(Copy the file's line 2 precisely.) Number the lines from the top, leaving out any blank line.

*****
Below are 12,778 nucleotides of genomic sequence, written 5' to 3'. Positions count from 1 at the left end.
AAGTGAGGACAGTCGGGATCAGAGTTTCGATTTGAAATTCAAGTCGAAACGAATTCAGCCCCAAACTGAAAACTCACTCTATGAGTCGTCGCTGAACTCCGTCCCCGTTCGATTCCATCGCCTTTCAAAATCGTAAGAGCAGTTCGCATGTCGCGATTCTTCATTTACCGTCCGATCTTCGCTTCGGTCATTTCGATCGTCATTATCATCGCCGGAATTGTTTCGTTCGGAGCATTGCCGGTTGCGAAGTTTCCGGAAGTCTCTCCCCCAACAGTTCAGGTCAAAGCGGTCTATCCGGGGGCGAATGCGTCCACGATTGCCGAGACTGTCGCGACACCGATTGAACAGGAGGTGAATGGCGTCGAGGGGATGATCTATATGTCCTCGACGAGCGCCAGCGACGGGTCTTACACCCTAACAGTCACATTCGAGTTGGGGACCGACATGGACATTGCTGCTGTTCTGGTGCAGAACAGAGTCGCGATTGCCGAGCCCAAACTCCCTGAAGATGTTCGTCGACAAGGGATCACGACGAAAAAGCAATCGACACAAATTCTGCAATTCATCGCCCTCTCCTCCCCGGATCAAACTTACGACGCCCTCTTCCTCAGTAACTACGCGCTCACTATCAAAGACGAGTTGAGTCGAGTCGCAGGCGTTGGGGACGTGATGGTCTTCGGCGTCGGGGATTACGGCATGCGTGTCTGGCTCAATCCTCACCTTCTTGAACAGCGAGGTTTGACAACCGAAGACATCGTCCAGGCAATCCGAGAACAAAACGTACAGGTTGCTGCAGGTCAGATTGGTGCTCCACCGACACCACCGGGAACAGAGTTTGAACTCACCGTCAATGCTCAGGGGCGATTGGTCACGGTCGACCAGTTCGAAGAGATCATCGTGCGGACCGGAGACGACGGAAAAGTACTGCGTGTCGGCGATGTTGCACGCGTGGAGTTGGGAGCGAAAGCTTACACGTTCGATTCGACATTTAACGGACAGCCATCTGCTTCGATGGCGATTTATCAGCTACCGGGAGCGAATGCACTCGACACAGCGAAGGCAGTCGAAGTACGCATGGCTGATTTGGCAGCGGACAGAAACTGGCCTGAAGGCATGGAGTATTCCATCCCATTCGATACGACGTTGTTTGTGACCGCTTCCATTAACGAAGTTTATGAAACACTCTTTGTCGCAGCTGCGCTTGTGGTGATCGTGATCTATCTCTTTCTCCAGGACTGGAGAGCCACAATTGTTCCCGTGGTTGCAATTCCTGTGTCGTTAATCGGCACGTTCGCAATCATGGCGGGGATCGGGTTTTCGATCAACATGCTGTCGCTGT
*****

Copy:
AAGTGAGGACAGTCGGGATCAGAGTTTCGATTTGAAATTCAAGTCGAAACGAATTCAGCCCCAAACTGAAAACTCACTCTATGAGTCGTCGCTGAACTCCGTCCCCGTTCGATTCCATCGCCTTTCAAAATCGTAAGAGCAGTTCGCATGTCGCGATTCTTCATTTACCGTCCGATCTTCGCTTCGGTCATTTCGATCGTCATTATCATCGCCGGAATTGTTTCGTTCGGAGCATTGCCGGTTGCGAAGTTTCCGGAAGTCTCTCCCCCAACAGTTCAGGTCAAAGCGGTCTATCCGGGGGCGAATGCGTCCACGATTGCCGAGACTGTCGCGACACCGATTGAACAGGAGGTGAATGGCGTCGAGGGGATGATCTATATGTCCTCGACGAGCGCCAGCGACGGGTCTTACACCCTAACAGTCACATTCGAGTTGGGGACCGACATGGACATTGCTGCTGTTCTGGTGCAGAACAGAGTCGCGATTGCCGAGCCCAAACTCCCTGAAGATGTTCGTCGACAAGGGATCACGACGAAAAAGCAATCGACACAAATTCTGCAATTCATCGCCCTCTCCTCCCCGGATCAAACTTACGACGCCCTCTTCCTCAGTAACTACGCGCTCACTATCAAAGACGAGTTGAGTCGAGTCGCAGGCGTTGGGGACGTGATGGTCTTCGGCGTCGGGGATTACGGCATGCGTGTCTGGCTCAATCCTCACCTTCTTGAACAGCGAGGTTTGACAACCGAAGACATCGTCCAGGCAATCCGAGAACAAAACGTACAGGTTGCTGCAGGTCAGATTGGTGCTCCACCGACACCACCGGGAACAGAGTTTGAACTCACCGTCAATGCTCAGGGGCGATTGGTCACGGTCGACCAGTTCGAAGAGATCATCGTGCGGACCGGAGACGACGGAAAAGTACTGCGTGTCGGCGATGTTGCACGCGTGGAGTTGGGAGCGAAAGCTTACACGTTCGATTCGACATTTAACGGACAGCCATCTGCTTCGATGGCGATTTATCAGCTACCGGGAGCGAATGCACTCGACACAGCGAAGGCAGTCGAAGTACGCATGGCTGATTTGGCAGCGGACAGAAACTGGCCTGAAGGCATGGAGTATTCCATCCCATTCGATACGACGTTGTTTGTGACCGCTTCCATTAACGAAGTTTATGAAACACTCTTTGTCGCAGCTGCGCTTGTGGTGATCGTGATCTATCTCTTTCTCCAGGACTGGAGAGCCACAATTGTTCCCGTGGTTGCAATTCCTGTGTCGTTAATCGGCACGTTCGCAATCATGGCGGGGATCGGGTTTTCGATCAACATGCTGTCGCTGT